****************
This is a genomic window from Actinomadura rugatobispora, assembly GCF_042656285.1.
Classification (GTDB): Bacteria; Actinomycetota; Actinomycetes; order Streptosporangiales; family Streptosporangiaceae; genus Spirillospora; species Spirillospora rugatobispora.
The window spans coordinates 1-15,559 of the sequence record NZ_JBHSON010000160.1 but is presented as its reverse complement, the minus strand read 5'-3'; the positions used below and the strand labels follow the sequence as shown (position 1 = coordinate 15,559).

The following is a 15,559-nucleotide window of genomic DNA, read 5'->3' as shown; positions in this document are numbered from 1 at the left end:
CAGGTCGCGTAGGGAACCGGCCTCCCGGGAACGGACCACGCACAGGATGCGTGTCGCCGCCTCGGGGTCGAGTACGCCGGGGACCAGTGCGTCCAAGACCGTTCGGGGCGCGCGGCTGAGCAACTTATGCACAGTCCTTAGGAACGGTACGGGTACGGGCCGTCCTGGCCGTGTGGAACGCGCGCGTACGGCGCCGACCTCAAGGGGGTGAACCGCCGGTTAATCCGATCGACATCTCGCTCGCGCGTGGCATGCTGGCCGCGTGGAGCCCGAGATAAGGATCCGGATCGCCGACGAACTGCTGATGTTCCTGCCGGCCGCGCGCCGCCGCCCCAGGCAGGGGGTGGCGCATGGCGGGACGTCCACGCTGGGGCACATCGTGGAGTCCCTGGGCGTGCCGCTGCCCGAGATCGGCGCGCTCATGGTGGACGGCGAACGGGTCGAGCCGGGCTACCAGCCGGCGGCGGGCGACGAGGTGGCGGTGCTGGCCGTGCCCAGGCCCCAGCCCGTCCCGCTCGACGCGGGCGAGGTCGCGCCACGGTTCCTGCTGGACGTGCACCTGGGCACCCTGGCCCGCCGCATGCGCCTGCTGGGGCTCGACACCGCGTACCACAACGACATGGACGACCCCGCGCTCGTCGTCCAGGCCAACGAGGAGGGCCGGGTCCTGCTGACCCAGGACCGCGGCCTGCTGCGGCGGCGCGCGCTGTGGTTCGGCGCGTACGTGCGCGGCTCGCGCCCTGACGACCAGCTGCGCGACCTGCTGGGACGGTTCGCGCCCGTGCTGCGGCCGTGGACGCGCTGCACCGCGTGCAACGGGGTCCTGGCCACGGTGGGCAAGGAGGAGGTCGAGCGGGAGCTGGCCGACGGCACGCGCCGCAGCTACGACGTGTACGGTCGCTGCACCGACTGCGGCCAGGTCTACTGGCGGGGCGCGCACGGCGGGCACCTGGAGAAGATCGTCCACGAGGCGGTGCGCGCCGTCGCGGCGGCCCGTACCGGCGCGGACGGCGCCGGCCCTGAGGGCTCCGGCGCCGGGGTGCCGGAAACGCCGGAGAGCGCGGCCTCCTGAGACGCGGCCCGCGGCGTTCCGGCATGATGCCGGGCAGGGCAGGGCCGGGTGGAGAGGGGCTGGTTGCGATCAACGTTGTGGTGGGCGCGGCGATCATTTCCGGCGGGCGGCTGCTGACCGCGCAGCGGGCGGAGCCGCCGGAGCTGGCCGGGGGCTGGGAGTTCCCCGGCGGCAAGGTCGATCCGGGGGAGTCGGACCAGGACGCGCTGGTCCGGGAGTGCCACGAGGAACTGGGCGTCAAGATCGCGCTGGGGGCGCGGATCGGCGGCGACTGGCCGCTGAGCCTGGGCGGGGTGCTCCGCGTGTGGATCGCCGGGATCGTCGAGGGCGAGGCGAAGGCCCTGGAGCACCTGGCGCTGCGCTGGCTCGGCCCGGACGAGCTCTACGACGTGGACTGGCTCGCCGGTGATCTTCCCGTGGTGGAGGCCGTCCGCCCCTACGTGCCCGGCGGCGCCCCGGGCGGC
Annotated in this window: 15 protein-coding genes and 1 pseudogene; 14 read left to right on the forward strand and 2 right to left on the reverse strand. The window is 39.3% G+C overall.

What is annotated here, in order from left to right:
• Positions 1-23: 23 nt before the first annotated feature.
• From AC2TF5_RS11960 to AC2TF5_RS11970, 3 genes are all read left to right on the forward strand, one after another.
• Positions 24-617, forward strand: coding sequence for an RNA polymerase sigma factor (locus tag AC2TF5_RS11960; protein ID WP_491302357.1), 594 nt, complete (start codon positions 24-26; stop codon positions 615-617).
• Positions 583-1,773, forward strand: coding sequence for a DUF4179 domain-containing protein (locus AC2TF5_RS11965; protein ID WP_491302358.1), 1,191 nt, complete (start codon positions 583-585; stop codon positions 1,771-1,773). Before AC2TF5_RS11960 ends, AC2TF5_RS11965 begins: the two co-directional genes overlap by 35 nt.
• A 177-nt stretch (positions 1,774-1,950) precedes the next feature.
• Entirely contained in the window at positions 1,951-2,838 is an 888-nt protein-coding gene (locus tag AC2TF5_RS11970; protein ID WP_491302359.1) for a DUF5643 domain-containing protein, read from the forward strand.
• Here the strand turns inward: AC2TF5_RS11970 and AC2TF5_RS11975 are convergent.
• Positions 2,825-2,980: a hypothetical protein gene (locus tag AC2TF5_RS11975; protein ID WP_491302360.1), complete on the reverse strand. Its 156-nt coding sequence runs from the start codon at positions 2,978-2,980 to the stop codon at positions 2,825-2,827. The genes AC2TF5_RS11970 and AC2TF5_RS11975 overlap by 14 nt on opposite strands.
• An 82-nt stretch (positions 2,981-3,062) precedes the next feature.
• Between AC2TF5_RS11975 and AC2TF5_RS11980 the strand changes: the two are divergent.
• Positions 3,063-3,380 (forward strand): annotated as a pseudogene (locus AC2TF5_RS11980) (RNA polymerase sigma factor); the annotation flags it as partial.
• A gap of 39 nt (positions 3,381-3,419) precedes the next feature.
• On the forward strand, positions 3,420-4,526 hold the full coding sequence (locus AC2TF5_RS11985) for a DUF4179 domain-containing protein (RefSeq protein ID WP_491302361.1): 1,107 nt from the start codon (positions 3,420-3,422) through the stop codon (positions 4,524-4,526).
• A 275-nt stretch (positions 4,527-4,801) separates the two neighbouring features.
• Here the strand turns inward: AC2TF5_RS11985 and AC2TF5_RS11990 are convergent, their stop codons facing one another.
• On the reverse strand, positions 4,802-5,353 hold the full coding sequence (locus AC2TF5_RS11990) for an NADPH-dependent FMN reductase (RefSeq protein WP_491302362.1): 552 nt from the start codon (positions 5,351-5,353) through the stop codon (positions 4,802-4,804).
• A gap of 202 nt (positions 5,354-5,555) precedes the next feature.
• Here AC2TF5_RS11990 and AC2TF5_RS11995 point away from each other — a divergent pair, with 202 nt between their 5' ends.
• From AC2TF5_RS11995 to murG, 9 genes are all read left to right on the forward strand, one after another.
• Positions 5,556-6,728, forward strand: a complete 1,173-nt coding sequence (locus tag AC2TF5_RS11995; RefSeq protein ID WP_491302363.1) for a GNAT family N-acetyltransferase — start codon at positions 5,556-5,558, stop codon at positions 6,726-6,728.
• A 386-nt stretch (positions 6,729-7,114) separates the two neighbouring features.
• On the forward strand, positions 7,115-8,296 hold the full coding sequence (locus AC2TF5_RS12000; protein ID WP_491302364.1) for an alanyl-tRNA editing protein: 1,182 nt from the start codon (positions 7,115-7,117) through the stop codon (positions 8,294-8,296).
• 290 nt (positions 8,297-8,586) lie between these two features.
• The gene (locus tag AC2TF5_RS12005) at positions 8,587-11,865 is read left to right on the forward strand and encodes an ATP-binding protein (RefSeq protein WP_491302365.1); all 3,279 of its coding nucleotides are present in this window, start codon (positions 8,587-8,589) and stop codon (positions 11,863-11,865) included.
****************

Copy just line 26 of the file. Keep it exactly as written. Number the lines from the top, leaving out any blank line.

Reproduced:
• From AC2TF5_RS11995 to murG, 9 genes are all read left to right on the forward strand, one after another.